March 2019 // github.com/danbernier/emoji-banner
Sometimes a prank opens up a possibility to do an old thing in a new way.
At TED, we chatted in Flowdock (it’s like Slack, but less popular).
The team developed a peculiar appreciation for custom emoji, specifically for how nice they look. I think this is because Flowdock lets you control (independent from the text) the size of emoji, and the team had developed a culture of setting that slider to “very, very large”. The ugly parts of a custom emoji will be very apparent.
When you hover over a message, Flowdock changes its background color from white to gray, so an emoji with a white background will have a white box around it. Most of the team was able to make the background of an image transparent, but sometimes, through a lack of skill or a lack of patience, or maybe because they just didn’t think about the hover, someone would upload an emoji with a white background, and take some heat for it.
Like a meme or a fever, every few months people would argue about custom emoji with white backgrounds. In one of these outbreaks, some cheeky emojist made an invisible animated emoji of the party parrot that you could only see if you hovered over the message.
Somebody else took the idea one step further and made a
that was just a 64x64 transparent image. Take that, emoji police! 🖕🚔
That last step opened up a new possibility: you could make a message entirely
from emoji, but where each emoji stood not as its own image-word, but as a
pixel in a grid of fixed-width emoji, spaced out with the
:wave::transparent::transparent::transparent::transparent: :wave::transparent::transparent::transparent::wave: :wave::transparent::transparent::transparent::transparent: :wave::wave::wave::transparent::wave: :wave::transparent::wave::transparent::wave: :wave::transparent::wave::transparent::wave: :transparent::transparent::transparent::transparent::transparent: :transparent::transparent::transparent::transparent::transparent:
…and it would render like this:
But no one’s going to do that by hand, so I wrote a ruby script to do it. The code is a mess, but running it is easy – here’s the command to produce that example:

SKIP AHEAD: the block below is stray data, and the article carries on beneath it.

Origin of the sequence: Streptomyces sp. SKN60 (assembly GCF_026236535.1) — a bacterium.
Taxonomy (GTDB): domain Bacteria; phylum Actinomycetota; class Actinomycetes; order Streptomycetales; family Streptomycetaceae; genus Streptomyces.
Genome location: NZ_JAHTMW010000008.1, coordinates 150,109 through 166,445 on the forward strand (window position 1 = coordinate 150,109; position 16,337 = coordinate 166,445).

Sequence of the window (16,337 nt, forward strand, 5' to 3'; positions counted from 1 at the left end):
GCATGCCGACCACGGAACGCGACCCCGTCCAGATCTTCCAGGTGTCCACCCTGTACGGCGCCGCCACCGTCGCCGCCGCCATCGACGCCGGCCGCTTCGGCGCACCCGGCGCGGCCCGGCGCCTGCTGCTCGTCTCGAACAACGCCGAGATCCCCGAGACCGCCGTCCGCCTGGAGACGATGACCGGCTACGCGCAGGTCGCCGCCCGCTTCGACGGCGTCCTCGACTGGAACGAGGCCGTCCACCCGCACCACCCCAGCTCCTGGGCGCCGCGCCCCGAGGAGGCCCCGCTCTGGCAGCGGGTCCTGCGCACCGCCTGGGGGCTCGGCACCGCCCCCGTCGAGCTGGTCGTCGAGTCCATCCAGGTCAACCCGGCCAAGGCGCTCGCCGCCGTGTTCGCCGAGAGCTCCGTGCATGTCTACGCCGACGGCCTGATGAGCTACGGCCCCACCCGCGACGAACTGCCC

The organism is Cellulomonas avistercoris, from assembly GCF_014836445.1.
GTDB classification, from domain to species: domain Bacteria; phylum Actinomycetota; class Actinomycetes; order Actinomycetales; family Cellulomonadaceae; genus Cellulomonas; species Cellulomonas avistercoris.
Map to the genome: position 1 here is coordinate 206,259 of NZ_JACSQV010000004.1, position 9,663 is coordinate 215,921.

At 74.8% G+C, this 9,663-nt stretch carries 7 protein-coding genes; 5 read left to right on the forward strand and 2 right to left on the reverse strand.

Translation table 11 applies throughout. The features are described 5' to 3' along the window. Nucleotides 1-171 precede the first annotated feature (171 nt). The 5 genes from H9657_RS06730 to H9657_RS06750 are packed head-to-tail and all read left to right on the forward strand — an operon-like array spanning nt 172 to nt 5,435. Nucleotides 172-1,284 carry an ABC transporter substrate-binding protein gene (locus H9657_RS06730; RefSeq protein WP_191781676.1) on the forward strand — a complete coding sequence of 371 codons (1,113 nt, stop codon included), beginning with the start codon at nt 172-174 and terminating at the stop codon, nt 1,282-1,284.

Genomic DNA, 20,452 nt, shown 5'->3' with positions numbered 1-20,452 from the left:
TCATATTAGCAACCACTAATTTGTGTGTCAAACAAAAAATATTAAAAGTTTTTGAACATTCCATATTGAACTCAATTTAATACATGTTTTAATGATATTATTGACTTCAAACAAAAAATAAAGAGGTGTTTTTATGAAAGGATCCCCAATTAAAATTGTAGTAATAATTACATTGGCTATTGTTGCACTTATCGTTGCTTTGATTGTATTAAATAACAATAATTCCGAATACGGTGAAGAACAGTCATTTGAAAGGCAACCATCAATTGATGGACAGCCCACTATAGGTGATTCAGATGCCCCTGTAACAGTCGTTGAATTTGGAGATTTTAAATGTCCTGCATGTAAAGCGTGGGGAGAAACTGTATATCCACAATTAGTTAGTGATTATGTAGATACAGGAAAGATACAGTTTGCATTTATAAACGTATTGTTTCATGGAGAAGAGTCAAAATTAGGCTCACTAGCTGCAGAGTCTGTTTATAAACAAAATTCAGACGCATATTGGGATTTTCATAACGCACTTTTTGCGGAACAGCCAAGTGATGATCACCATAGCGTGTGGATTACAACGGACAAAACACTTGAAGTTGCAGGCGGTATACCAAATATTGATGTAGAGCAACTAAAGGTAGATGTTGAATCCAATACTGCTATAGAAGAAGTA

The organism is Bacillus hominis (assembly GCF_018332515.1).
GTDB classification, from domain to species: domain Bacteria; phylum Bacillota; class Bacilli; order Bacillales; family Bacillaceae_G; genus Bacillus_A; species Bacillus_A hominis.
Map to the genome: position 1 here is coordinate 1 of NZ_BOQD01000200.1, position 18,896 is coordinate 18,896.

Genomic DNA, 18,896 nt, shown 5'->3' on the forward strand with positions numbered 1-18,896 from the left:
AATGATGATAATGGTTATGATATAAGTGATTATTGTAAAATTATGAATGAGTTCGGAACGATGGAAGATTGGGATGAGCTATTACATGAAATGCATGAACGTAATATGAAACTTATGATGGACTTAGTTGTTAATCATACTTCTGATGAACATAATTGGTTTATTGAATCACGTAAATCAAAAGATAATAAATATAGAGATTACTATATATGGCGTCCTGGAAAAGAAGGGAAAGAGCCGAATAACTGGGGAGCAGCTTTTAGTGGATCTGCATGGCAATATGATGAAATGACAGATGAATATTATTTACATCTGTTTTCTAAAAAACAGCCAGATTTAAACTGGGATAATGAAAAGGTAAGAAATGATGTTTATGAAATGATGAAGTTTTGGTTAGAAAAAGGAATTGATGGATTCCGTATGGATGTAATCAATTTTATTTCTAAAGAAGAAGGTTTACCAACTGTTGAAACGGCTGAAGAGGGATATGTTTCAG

dan@tower-of-babylon emoji-banner % ruby play.rb hi wave
The first argument, “hi”, is the message (it can be wrapped in quotes if the message contains spaces), and the emoji to render it in is the last argument.
The “font” was contributed by Tara Lynn Connelly, and I made some tweaks. Each glyph can be 7 “pixels” high, and is specified semi-visually, as an array of 7 ruby strings of any width (though all strings for each glyph must be of equal length); the renderer adds its own spacing and kerns the result. Here’s the code for “i” and “j”:
'i' => [ 'o', ' ', 'o', 'o', 'o', ' ', ' ' ], 'j' => [ ' o', ' ', ' o', ' o', ' o', 'o o', 'ooo' ],
Even with a smaller emoji and a full-width message window, the banner’s text is constrained, and in the earliest experiments, the banner’s message was reinforced by the emoji.
But the two layers can diverge, carrying messages that inform and complement each other.
They can even carry different, contrasting messages.
As you might expect from a tool for creating message banners of emoji, a tool built for spectacle and volume, subtlety was a less common result.
(There was an undercurrent of anarchy and the ridiculous in the team’s culture that was wonderful for morale.)
There were two difficulties with using the script in Flowdock.
The first was a bug with how Flowdock renders native emoji: they won’t all appear at the same size. Here, the message “luv” in ❤️ comes out lumpy and illegible:
The second was Flowdock’s “inbox” feature, which narrows the area for viewing a message, causing it to wrap incorrectly, making the banner message illegible. Ironically, this was even worse when viewing the emoji at a large setting.
noise-pollute their professional chat, and pair it with simple instructions for
:transparent: emoji to your Slack. These messages will render on any
chat platform you use, if it supports custom emoji with the
The “font” lacks characters. Punctuation and numbers could add expressiveness to the messages. I’d like to make it easier to prepare a new font, add new glyphs, and even change fonts on the fly.